Working Hard to Live the DreamBy: Mitch Peacock | Published: August 1st 2018
They’re the players everyone dreams of being.
You know, the high draft pick with the life-changing contract, and an opportunity to crack an NHL lineup in their teens. They have the world at their feet.
However, beyond the big name prospects are the majority of players who are simply “aspiring pros”. These are the guys who give it everything they have, just for a chance to earn a living playing the game they love.
Moose defenceman Charles-David Beaudoin knows what it’s like to be that guy. In fact, Beaudoin will tell you he was that guy in junior hockey too.
Beaudoin was a first round pick in the QMJHL Draft, but says that was a shock as he was ranked much lower.
When he went to camp with his hometown Drummondville Voltigeurs, it was a struggle. He was in and out of the lineup for the first half of his 16 year-old season, but became a regular by the second half of the schedule.
Modest showings during his next two seasons meant Beaudoin went undrafted, and was left wondering about his future. An impact campaign at age 19 earned him a place at Montreal Canadiens rookie camp. It was there Beaudoin realized he could compete with players bound for the pros.
Skip ahead to this summer. The 24 year old now has an American Hockey League contract, and is gearing up for his second season with the Moose.
That is impressive for a guy who could write a book on how to make the most of what you’ve got.
The most basic foot-in-the-door in the business for professional players is the professional tryout, or PTO. Sign here, and they’ll take a look. Good for 25 games, but no promises. Here today, maybe gone tomorrow.
Beaudoin attended Belleville Senators camp on a tryout last fall. He was let go despite a good showing. Unemployed and eager to show what he could do, Beaudoin accepted a tryout with the Moose.
His opportunity was aided by the fact Beaudoin had played for both Moose assistant coaches in the past. Beaudoin spent the last part of his overage season in the QMJHL with Eric Dubois in Rimouski, and skated for Marty Johnston when he was selected for Team Canada at the 2017 Winter Universiade.
As in any business, it helps to have made a good impression on the people you’ve worked with in the past. Charles-David had built strong relationships, but that was in the past and at lower levels of play. There was no ‘free ride’.
One PTO, and 25 games, turned into a second PTO and more time to prove his worth. Over time, Beaudoin got called in to sign an AHL deal for the remainder of the 2017-18 season.
It was ard-earned security for the last part of his rookie year, and a stretch that paved the way for his recent signing.
“It’s not easy. I’m not going to lie. Some nights I was going to bed and thinking, maybe tomorrow they’re going to send me home. I haven’t played for some time,” he said by phone from his family home in Quebec.
“It’s my DNA as well, working hard and doing things that other players don’t want to do sometimes. So it was just sticking to who I am, and I felt they kind of liked the player I was as well. So, I found a chair that was not seated in the room, and I took it. I just want to keep it, and be the guy that works the hardest on the ice and off the ice as well.”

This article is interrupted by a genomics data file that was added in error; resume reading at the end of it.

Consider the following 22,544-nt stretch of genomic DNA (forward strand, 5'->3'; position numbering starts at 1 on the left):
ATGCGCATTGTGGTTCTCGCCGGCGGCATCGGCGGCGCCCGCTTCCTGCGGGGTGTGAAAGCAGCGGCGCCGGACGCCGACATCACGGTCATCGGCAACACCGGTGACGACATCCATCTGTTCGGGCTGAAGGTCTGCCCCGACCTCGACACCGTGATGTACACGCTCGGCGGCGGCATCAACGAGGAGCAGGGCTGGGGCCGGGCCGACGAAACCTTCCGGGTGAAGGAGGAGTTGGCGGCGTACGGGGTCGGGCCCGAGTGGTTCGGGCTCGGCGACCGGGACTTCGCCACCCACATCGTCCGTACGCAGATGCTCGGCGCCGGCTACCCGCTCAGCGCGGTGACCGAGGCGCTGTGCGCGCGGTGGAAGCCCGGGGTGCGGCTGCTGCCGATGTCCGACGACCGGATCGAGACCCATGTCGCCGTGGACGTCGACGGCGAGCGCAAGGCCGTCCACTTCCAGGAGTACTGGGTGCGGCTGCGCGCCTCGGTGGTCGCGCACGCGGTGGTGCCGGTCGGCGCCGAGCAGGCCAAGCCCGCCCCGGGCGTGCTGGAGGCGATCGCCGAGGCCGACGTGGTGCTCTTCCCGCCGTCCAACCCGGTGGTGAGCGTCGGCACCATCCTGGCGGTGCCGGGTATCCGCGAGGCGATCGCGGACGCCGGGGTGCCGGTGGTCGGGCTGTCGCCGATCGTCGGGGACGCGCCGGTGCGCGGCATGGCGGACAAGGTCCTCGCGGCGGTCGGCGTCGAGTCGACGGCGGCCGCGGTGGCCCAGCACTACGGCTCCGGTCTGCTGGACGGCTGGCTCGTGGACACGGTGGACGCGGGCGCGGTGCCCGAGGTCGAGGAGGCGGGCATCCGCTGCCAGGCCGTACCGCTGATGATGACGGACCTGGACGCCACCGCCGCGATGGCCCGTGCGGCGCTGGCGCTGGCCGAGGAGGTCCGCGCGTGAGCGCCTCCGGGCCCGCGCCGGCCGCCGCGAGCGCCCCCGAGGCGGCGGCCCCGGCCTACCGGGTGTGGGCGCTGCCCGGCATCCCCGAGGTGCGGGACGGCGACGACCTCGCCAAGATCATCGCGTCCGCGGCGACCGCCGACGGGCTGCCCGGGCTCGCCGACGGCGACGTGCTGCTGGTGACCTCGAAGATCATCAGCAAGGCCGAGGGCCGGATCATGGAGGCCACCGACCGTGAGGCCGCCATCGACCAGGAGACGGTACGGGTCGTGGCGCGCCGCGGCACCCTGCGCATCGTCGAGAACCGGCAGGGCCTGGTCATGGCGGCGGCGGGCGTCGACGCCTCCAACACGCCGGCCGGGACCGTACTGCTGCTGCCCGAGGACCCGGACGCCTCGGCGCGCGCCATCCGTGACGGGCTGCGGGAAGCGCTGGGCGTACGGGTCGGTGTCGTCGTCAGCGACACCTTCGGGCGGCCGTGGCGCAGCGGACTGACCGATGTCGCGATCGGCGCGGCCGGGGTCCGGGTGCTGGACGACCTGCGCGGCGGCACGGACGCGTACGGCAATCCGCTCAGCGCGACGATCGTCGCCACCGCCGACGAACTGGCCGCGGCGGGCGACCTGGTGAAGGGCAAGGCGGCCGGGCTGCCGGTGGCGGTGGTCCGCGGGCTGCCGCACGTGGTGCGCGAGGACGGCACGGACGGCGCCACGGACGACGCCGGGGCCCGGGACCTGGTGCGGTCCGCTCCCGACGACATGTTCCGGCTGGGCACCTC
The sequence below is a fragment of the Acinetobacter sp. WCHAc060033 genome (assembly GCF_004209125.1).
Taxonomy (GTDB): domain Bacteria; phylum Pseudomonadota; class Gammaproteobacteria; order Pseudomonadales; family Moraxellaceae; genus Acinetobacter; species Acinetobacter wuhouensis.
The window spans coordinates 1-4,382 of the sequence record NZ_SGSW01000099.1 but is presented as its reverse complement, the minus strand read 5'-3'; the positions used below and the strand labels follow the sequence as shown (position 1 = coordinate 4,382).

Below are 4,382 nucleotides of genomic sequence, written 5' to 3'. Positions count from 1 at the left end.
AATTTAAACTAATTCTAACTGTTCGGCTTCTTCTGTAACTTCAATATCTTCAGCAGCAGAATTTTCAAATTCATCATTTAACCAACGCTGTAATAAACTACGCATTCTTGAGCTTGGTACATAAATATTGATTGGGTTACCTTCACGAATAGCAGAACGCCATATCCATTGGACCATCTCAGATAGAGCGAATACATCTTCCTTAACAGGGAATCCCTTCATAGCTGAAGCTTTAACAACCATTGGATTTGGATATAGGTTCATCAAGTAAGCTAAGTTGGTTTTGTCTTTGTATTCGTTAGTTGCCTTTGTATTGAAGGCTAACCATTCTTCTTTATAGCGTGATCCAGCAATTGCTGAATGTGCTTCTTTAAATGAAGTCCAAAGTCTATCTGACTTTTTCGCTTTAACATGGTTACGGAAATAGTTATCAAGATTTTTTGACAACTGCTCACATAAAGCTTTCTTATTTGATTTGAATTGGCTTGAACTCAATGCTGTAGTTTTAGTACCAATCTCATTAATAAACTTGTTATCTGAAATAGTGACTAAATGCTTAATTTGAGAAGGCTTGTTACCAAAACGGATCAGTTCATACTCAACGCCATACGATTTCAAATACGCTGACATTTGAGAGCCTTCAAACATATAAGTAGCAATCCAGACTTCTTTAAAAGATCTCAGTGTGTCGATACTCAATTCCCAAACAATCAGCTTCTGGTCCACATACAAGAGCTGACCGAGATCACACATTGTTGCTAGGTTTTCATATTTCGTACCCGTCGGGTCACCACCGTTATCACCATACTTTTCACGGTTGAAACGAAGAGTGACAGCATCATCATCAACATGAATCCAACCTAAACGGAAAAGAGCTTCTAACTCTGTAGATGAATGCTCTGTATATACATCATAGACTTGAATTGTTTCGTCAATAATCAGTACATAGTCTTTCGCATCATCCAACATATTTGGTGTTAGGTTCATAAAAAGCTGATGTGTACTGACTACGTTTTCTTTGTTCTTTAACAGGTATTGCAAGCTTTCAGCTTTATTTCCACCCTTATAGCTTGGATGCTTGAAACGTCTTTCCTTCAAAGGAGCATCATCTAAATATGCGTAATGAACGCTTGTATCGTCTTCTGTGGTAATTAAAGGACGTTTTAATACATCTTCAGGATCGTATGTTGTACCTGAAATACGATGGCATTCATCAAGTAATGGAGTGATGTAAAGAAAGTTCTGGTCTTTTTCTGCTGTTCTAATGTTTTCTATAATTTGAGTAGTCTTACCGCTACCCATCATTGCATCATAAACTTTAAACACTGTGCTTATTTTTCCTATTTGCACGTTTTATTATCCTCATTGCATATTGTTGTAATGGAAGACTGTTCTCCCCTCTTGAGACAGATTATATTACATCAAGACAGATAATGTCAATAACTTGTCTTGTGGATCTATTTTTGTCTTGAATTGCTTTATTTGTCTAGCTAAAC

What a great way to phrase it. “Found a chair” and “just want to keep it”, and that means sticking with that trademark work ethic and applying the mental skills developed along the way.
“The most important part is just to stay confident. You got to understand you don’t control much. You control what you do on the ice, your attitude, be a good teammate, to work hard, to do what coaches want. This is what you can control. The rest – who’s on the ice, who’s in the lineup tonight, who’s injured, who’s doing well, you don’t control anything about that.”
Beaudoin came back from a broken jaw to suit up for the Moose at the end of the Central Division Final against Rockford. Following elimination he took just two weeks off before getting back in the gym.
This summer, Charles-David is celebrating 10 years with trainer Francois Pellerin. Pellerin also works with Jets forward Mathieu Perrault and Sean Couturier of the Flyers, among others who call Drummondville home between seasons.
The fitness aspect of life as a pro is critical for Beaudoin, but he says he puts more emphasis on the on-ice work in an effort to improve his weaknesses.
“A big part of my summer is skating, being better at my three first steps, being mobile on the ice, being able to do whatever I want on the ice, and match the forwards’ speed. This is my biggest objective for the summer is to improve my skating.”
While he is determined to make the most of the chance he’s worked so hard to earn, Beaudoin is grateful for how things have unfolded. Maybe even a little philosophical.
“It’s been a roller-coaster, but it’s been fun. It’s been challenging. Sometimes it has been hard. Pro hockey is not easy, and I’m just glad it has worked out with Manitoba. It’s a great organization for me. They treat us really well. I have nothing to complain about, maybe it was meant to be like this. Maybe it was a good thing that Belleville released me.”
Charles-David Beaudoin’s journey included an overage junior season, two years at the University of Quebec at Trois Rivieres, and a brief intro to the pro game before his shot with the Moose ever came along. It hasn’t exactly been the glamourous route you imagine when you watch the draft or see the stars on TV, but it’s his path and one that’s easy to admire.
After all, there’s no shame in knowing you’ve given everything you have to anything you take on in life.